Commercial Litigation and Arbitration

Taxation of Costs: Video Deposition Editing, In-Court Technical Support, Equipment Rental Not Taxable under § 1920 (Circuit Split, New S.Ct. Case Unfavorable) — Demonstrative Boards Not Necessary

Fowler v. Cal. Hwy. Patrol, 2014 U.S. Dist. LEXIS 112540 (N.D. Cal. Aug. 13, 2014):

Defendants move the Court to review and tax two discrete costs disallowed by the Clerk: (1) exemplification costs related to video presentations used at trial and (2) fees for [*6]  deposition transcripts. Based on a de novo review of these challenged categories of costs, the Clerk shall tax costs consistent with the following discussion.

I. Reproduction and Exemplification Costs

Defendants claimed $15,833.78 in costs for "fees for exemplification and the costs of making copies of any materials where the copies are necessarily obtained for use in the case." See Docket No. 116 & Osgood Decl. at 5-6, Docket No. 116-1. The Clerk disallowed $15,682.38 as outside of the ambit of allowable costs for reproduction and exemplification. See Docket No. 119. Defendants seek review of this disallowance. Upon de novo review of costs sought for reproduction and exemplification, the Court finds as follows.

Defendants' request for $406.00 in copying fees for records and documents produced in response to discovery requests are allowable reproduction and exemplification costs. See 28 U.S.C. § 1920(4) & Civ. L.R. 54-3(d)(2).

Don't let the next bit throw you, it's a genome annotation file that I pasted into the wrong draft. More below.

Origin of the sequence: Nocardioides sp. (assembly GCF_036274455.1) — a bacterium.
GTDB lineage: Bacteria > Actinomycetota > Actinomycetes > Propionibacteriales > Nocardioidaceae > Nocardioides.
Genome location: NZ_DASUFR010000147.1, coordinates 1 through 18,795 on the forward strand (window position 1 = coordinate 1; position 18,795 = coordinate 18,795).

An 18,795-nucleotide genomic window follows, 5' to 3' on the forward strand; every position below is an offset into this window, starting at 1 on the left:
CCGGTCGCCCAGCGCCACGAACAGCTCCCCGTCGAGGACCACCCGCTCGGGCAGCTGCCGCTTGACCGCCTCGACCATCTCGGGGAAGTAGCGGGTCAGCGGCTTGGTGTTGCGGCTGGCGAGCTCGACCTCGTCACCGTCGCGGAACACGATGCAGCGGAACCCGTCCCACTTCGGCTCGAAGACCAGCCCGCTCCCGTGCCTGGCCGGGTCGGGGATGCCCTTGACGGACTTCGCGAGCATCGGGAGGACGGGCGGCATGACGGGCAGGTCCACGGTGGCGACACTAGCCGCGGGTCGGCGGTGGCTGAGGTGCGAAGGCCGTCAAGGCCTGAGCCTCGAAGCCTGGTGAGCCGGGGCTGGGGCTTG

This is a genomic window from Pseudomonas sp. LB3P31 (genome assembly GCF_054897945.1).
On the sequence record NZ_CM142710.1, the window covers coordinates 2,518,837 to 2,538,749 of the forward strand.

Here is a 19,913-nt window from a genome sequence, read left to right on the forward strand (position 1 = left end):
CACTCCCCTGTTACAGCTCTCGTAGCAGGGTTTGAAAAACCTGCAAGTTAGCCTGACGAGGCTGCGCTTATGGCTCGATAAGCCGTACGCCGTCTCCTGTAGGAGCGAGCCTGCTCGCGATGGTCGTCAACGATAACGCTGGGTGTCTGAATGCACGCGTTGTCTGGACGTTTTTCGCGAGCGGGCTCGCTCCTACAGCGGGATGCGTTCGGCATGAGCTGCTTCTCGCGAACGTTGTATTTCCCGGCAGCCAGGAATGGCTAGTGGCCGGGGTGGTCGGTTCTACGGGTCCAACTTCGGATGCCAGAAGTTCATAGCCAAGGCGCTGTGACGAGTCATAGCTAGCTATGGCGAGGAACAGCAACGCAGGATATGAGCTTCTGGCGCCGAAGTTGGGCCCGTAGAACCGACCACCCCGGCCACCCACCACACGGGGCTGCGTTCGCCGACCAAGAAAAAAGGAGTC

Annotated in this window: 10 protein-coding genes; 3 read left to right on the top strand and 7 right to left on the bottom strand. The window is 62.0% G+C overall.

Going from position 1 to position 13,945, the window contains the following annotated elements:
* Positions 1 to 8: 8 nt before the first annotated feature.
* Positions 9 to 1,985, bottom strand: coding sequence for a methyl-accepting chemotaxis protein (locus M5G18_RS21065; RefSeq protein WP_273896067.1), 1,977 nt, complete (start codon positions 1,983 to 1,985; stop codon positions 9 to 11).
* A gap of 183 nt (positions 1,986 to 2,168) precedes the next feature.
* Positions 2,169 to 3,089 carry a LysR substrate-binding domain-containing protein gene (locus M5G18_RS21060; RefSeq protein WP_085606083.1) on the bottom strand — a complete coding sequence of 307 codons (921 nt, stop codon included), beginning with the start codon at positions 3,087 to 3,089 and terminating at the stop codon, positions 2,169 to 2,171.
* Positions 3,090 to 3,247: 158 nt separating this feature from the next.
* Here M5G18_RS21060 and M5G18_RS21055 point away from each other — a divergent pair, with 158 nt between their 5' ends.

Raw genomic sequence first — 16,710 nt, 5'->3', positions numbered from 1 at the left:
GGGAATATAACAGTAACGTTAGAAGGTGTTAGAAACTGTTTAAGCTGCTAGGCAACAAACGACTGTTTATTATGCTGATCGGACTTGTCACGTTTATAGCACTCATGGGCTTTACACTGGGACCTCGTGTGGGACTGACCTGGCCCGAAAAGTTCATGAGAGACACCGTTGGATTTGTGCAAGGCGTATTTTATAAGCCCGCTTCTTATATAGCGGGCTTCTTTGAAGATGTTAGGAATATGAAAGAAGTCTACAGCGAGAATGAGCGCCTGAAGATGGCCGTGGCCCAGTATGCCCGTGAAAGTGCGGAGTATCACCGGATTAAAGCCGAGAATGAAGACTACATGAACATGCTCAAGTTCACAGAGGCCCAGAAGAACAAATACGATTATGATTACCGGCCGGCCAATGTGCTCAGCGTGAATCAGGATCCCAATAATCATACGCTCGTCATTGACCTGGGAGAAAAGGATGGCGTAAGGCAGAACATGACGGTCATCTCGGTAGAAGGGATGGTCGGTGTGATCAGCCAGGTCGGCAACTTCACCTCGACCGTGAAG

Defendants' request for $590.60 in printing and copying costs for exhibits and non-routine materials for use at trial are also allowable. See Civ. L.R. 54-3(d)(4).

Defendants' claim for $306.68 for foam-core board demonstratives and enlargements is disallowed. "The cost of preparing . . . visual aids to be used [*7]  as exhibits is allowable if such exhibits are reasonably necessary to assist the jury or the Court in understanding the issues at the trial." Civ. L.R. 54-3(d)(5) (emphasis added). The graphics displayed on the foam boards consisted of a chart and a photograph of the side of the road in which the incident occurred. This content could have also been displayed electronically or printed and distributed to the jury and Court, and thus these demonstratives were not reasonably necessary to assist in understanding issues at trial. The Court declines to award this cost.

Defendants assert that the remaining $14,530.50 fees for "technical support, video creation and editing, and equipment rental relating to the presentation of evidence at trial" are taxable reproduction and exemplification costs. Osgood Decl. at 5. Defendants contend these services were necessary because the courtroom in which the trial took place did not have its own equipment to present the audio and video recordings which were central to the case, necessitating Defendants to bring their own. See id. at 6. Plaintiff challenges these costs as excessive and outside of the ambit of "exemplification."